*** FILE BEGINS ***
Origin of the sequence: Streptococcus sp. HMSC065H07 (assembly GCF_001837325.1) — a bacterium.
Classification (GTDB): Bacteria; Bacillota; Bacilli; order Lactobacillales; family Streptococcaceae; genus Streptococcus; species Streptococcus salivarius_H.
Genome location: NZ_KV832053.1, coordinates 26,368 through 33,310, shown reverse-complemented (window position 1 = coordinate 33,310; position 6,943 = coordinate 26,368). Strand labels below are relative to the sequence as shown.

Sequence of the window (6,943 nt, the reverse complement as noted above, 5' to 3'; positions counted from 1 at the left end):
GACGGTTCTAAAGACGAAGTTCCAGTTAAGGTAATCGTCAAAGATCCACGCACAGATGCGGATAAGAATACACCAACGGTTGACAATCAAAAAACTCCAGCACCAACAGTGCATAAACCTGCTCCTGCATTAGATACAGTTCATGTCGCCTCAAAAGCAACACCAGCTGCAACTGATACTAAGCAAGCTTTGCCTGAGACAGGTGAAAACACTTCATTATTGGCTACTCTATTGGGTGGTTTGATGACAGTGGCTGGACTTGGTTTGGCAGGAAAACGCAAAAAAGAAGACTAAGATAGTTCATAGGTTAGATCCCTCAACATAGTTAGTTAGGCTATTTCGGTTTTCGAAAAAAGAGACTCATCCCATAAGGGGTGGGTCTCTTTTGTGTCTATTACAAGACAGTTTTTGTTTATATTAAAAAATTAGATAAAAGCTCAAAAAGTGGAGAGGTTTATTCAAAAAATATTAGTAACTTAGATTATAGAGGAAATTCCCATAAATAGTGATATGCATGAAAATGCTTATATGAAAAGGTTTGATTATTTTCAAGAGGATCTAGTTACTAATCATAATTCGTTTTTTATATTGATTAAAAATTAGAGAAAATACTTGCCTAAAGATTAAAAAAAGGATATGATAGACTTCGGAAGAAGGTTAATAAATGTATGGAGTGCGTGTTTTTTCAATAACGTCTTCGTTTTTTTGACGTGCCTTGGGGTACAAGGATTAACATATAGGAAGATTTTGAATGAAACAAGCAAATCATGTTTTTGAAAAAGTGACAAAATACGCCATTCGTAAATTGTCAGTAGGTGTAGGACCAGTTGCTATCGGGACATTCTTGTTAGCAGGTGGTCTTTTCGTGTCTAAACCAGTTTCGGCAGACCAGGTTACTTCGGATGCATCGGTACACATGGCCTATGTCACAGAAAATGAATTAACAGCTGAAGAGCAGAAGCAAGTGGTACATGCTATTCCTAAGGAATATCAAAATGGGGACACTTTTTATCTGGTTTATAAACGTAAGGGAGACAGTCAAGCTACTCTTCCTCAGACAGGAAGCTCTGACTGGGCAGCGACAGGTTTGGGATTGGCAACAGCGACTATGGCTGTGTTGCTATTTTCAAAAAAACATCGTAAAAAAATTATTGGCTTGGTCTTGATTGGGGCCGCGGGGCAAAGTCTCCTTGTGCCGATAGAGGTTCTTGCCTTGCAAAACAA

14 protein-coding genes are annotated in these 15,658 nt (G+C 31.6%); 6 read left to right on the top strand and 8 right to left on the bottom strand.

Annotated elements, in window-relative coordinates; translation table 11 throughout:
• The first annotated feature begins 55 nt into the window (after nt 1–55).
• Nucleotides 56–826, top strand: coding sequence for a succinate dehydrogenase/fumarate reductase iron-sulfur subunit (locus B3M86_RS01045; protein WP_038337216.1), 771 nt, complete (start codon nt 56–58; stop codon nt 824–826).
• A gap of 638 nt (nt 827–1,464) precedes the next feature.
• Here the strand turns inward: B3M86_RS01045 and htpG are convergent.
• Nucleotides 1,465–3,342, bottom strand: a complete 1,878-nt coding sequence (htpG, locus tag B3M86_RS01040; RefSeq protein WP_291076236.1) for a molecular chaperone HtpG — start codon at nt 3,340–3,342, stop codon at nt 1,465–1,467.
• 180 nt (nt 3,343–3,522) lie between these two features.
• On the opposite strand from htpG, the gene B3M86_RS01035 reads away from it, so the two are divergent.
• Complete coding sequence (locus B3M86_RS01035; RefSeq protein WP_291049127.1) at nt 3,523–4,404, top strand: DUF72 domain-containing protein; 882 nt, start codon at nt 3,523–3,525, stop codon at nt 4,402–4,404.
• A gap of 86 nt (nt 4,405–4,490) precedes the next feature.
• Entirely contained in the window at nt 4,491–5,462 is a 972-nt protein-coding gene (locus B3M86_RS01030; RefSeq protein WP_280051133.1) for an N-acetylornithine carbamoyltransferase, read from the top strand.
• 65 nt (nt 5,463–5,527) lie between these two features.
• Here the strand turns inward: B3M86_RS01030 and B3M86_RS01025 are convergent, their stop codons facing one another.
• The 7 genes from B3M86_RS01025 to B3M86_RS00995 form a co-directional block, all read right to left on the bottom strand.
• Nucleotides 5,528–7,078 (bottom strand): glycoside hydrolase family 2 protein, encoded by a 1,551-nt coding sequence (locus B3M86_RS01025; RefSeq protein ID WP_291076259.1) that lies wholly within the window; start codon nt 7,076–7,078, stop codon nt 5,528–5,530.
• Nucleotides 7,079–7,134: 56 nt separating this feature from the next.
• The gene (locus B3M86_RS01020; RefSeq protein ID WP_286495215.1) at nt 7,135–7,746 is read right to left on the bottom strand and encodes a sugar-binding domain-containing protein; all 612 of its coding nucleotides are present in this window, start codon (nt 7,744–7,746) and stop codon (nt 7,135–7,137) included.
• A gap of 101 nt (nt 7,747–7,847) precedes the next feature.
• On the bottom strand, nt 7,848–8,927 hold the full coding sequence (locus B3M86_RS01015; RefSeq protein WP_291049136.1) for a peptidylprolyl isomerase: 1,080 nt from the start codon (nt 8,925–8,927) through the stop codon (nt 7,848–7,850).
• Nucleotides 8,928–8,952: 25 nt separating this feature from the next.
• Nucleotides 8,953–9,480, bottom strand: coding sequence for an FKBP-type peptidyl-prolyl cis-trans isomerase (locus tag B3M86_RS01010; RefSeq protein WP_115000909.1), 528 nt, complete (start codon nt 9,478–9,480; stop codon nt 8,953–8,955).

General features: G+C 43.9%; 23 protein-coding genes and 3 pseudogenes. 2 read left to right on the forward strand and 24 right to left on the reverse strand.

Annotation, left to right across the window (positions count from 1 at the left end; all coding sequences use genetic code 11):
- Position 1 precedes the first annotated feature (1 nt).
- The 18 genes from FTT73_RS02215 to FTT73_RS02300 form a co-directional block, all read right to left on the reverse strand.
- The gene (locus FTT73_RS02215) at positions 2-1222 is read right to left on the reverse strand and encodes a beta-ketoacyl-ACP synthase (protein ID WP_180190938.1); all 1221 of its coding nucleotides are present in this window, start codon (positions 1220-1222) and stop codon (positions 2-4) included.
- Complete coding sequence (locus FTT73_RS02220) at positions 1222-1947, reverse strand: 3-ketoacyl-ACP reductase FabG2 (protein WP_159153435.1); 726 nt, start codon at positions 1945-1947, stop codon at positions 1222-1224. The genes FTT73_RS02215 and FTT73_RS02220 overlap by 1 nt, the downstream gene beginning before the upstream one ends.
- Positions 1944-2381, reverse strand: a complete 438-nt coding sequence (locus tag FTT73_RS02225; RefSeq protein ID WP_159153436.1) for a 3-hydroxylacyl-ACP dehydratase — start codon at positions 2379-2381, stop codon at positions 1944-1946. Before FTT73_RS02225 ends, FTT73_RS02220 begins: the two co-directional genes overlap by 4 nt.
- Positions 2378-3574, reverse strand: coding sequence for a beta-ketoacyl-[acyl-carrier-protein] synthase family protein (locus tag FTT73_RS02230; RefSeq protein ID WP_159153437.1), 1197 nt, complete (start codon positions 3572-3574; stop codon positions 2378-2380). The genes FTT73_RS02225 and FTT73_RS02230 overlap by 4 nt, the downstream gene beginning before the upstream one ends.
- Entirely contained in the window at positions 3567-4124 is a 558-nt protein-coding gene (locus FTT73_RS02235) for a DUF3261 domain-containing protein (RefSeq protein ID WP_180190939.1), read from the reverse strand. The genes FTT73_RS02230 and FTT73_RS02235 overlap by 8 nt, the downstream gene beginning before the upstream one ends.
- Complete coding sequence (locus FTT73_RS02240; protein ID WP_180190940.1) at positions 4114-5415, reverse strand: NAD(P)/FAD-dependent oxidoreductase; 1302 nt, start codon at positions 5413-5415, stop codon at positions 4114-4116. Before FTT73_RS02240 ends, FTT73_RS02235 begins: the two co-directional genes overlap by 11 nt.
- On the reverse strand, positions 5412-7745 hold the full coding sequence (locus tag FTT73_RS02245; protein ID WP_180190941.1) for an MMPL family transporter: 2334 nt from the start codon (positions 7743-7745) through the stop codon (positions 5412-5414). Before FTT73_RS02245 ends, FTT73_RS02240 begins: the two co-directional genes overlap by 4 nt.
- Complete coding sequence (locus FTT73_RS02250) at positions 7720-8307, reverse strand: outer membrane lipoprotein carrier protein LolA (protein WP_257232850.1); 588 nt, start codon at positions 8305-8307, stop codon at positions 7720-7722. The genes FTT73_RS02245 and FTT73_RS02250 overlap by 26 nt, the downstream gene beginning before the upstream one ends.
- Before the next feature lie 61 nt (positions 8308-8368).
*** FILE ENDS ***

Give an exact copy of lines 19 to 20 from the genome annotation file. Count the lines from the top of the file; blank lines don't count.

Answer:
• Here the strand turns inward: B3M86_RS01030 and B3M86_RS01025 are convergent, their stop codons facing one another.
• The 7 genes from B3M86_RS01025 to B3M86_RS00995 form a co-directional block, all read right to left on the bottom strand.